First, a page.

Solar rooftop in electricity markets : A Case study

The post is a short summary of one part of my master’s thesis on ‘The Evolution of Electricity Retail Markets in a Low Carbon World’. Apart from looking at the electricity retail market regulation and pricing under different scenarios I have also tried to look at it from a utility standpoint. For this analysis the chosen utility was Banagalore Electricity Supply Company (BESCOM) considering its recent regulations and my prior experience in dealing with the policy regulations in Karnataka.

The recent announcement of the  solar rooftop tariff revision in the state of Karnataka has not gone very well with the general public even as they were expecting the tariffs to be reduced eventually. Tariff revision seemed to be an obvious move considering the ever decreasing cost of the solar power system and the recent solar bid results dint quite justify the previous tariff of INR 9.56 which is more than double the lowest tariff in the country with knowledge of the fact that the scale and projects are totally different. (More about it.)

The slide deck below provides a brief insight into the case study part of my thesis.

Electricity markets are undergoing a second round of transformation after the first one in which the vertically integrated utilities were unbundled and regulated. In this phase utilities are grappling with high penetration of renewable energy in the grid mix and also a need to adopt and offer smart technologies to consumers to remain relevant. There are cases where utilities like in Karnataka (Read more) and around the world have gone forward with Renewable Energy (RE) expansion and then deciding to pull the plug.

The story from a consumer view point

Consumers in Bengaluru have one of the lowest electricity tariffs in comparison to most of the metros. Bengaluru does in fact have a high penetration of solar water heaters but the consumers patronage to a similar system in solar PV had failed to take off even when the Feed in Tariff was set at INR ₹ 9.56/kWh. From a general perception having already installed solar water heaters consumers don’t want to invest on a new experiment until the previous investment has paid off. The other issue is also the lack of roof space. Consumers with a solar water heater installation would find it hard to squeeze in a 1-2kWp on the roof. But industry peers who have experience with domestic systems attribute the lack of interest to the financial non viability of a 1-2kWp system on an energy savings perspective and on the contrary consumers don’t really trust the utility to pay them a high Feed in Tariff (FiT).

Utility’s role

BESCOM as a utility ranks higher among other national utilities in financial performance. Over the past few years, it has been pleading with the regulator Karnataka Electricity Regulatory (KERC) to increase the domestic tariffs significantly in order to bridge the gap between the fixed costs incurred and recovered considering a significant portion of BESCOM’s fixed costs is recovered through energy sale to industrial consumers. The industrial consumers are making a slow transition to third party renewable energy purchase through open access regulation which makes BESCOM case even more interesting. BESCOM’s Annual Revenue Requirement filing for 2016 has been very comprehensive. In order to press its case, BESCOM has produced consumer level fixed costs incurred and recovered. It had also proposed a new telescopic tariff for domestic consumers which the regulator discarded. In this background it is forced to pay domestic consumers most of whom will generate more than their consumption a higher FiT. The scenario of electricity market feedback is likely to return here.(More about it. )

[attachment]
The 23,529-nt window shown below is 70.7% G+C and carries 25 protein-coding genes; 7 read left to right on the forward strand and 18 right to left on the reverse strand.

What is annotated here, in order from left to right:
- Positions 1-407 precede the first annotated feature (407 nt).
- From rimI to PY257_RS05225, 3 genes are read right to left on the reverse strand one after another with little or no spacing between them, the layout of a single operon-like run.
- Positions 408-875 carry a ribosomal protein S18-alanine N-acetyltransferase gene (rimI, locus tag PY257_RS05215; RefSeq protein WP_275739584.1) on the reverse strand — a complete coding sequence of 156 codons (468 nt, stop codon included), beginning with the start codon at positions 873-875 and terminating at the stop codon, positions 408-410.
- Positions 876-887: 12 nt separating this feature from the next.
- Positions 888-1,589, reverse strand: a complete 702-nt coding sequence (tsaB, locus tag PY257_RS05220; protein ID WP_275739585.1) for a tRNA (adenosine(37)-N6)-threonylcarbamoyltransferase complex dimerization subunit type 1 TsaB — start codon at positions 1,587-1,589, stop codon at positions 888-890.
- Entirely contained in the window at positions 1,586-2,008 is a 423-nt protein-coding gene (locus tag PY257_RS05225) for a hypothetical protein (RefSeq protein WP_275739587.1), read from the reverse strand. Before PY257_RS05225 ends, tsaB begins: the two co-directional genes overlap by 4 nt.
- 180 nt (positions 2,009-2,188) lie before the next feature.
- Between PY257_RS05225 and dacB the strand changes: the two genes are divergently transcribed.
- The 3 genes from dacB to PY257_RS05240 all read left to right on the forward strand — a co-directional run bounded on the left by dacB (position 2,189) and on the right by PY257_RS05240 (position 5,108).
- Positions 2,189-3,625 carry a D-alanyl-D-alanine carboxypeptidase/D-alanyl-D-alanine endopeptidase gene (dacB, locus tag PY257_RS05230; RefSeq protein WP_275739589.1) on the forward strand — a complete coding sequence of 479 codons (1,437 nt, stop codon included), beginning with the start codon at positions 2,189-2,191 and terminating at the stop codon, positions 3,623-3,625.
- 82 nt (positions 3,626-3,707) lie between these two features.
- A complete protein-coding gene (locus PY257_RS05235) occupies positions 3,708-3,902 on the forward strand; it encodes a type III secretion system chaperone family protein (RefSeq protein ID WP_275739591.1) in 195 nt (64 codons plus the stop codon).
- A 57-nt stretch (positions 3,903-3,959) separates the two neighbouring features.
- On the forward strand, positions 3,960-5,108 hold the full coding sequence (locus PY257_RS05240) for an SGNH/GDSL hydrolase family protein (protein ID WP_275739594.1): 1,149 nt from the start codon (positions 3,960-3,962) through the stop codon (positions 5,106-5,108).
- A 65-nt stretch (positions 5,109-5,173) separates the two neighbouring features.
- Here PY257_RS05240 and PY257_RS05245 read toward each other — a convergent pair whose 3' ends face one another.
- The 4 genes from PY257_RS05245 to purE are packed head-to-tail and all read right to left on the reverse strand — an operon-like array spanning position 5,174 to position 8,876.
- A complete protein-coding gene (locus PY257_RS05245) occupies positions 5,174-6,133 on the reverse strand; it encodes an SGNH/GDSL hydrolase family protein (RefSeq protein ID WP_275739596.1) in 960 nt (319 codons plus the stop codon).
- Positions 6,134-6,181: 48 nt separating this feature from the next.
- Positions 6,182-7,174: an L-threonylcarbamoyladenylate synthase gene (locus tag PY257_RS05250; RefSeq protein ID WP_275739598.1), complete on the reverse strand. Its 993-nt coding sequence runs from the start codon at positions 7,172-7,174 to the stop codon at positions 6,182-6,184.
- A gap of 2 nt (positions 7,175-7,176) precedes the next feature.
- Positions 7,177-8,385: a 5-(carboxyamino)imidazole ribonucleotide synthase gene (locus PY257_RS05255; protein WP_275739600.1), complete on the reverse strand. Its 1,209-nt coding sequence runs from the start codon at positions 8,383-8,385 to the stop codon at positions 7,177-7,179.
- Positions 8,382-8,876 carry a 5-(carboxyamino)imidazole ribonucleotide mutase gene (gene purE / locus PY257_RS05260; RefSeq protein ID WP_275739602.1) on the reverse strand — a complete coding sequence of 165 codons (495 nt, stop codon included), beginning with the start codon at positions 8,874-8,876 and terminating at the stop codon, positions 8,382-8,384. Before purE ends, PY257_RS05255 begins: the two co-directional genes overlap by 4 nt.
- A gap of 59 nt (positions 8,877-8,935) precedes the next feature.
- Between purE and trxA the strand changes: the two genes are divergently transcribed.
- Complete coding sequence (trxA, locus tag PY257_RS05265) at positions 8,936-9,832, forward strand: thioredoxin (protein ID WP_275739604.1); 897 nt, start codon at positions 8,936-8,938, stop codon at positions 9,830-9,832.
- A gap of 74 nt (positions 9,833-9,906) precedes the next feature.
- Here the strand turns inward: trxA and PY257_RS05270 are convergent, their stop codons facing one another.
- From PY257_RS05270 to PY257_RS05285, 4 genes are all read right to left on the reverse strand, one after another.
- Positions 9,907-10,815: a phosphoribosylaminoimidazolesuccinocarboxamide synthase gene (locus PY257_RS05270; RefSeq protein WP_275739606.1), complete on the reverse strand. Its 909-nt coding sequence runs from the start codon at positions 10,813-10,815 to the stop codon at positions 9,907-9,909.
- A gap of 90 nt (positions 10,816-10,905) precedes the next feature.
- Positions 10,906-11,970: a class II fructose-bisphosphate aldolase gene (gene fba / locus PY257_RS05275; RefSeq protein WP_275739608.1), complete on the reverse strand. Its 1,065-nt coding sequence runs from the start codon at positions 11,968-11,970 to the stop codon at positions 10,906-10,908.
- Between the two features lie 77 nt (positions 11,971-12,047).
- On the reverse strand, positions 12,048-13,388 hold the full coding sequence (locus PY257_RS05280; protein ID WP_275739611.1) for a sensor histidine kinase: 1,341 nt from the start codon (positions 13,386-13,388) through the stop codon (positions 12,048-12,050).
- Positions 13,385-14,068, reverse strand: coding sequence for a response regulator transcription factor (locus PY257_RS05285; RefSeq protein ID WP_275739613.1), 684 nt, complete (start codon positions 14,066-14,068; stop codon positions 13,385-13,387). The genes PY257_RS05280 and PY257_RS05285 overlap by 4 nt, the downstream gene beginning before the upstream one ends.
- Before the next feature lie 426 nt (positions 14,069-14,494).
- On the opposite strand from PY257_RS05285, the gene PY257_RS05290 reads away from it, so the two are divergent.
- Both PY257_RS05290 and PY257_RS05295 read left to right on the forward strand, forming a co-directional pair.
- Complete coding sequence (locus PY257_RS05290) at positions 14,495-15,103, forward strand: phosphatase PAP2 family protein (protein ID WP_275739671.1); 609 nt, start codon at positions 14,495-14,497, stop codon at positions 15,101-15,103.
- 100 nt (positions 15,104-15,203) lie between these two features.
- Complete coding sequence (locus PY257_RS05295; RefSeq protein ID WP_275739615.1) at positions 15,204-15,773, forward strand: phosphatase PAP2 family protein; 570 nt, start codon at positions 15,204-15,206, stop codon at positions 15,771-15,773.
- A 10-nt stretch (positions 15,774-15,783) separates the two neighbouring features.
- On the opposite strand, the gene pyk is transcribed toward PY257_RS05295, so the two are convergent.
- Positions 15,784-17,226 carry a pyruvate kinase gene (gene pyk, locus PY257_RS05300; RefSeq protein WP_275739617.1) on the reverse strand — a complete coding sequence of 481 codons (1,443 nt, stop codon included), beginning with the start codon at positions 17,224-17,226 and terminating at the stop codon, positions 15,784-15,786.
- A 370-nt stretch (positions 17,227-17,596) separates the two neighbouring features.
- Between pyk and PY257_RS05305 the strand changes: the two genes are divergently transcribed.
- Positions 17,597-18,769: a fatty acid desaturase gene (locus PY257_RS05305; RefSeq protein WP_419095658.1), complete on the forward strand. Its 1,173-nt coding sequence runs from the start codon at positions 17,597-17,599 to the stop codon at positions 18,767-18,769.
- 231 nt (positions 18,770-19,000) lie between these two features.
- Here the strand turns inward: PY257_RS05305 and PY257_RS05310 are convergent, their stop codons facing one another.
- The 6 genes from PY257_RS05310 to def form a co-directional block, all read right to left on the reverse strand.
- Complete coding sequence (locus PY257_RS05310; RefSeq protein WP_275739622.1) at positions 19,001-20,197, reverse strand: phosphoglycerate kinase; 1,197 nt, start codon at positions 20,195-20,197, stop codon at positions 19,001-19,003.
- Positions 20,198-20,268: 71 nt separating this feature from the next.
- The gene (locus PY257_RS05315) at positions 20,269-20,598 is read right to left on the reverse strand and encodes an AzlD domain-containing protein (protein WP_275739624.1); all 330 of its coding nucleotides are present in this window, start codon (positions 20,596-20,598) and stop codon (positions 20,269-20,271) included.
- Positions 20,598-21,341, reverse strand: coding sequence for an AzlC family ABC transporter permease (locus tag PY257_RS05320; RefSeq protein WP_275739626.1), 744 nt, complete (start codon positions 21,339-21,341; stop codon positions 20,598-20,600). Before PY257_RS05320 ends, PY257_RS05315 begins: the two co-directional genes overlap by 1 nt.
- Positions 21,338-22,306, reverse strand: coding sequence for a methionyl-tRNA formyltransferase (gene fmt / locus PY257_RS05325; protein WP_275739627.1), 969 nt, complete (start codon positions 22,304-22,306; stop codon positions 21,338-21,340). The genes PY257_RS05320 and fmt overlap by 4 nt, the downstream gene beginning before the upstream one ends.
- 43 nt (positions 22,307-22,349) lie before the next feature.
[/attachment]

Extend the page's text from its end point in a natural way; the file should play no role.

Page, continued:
Regulator’s perspective

 The regulator driven by national and state level targets and seeing a lack of progress in domestic rooftop penetration in the state is forced to look at alternatives. However, as seen from the analysis a few objectives and principles produce unintended consequences. The flaw here is the premises of its analysis. For e.g. ,it considers the central regulator’s benchmark tariff of 75000/kWp as system cost in estimating the FiT. None of the industry players with credibility offer a 1kWp system at that price considering the technical specifications set by BESCOM in setting up a system are stringent and capital intensive. Hence, there is poor adoption of a 1kWp system. The tariff is set as a standard for 1-10kWp and so the consumers who could afford a 3kWp system generate double their average consumption and will tend to benefit in the long run.

Overall, the system under its current policies could produce unintended consequences. If the ultimate goal is to fix a two part tariff common across all consumers then ensuring parity is critical. Utilities like BESCOM have to be profitable and also ensure the tariffs don’t increase at the current rate of 5% average a year.

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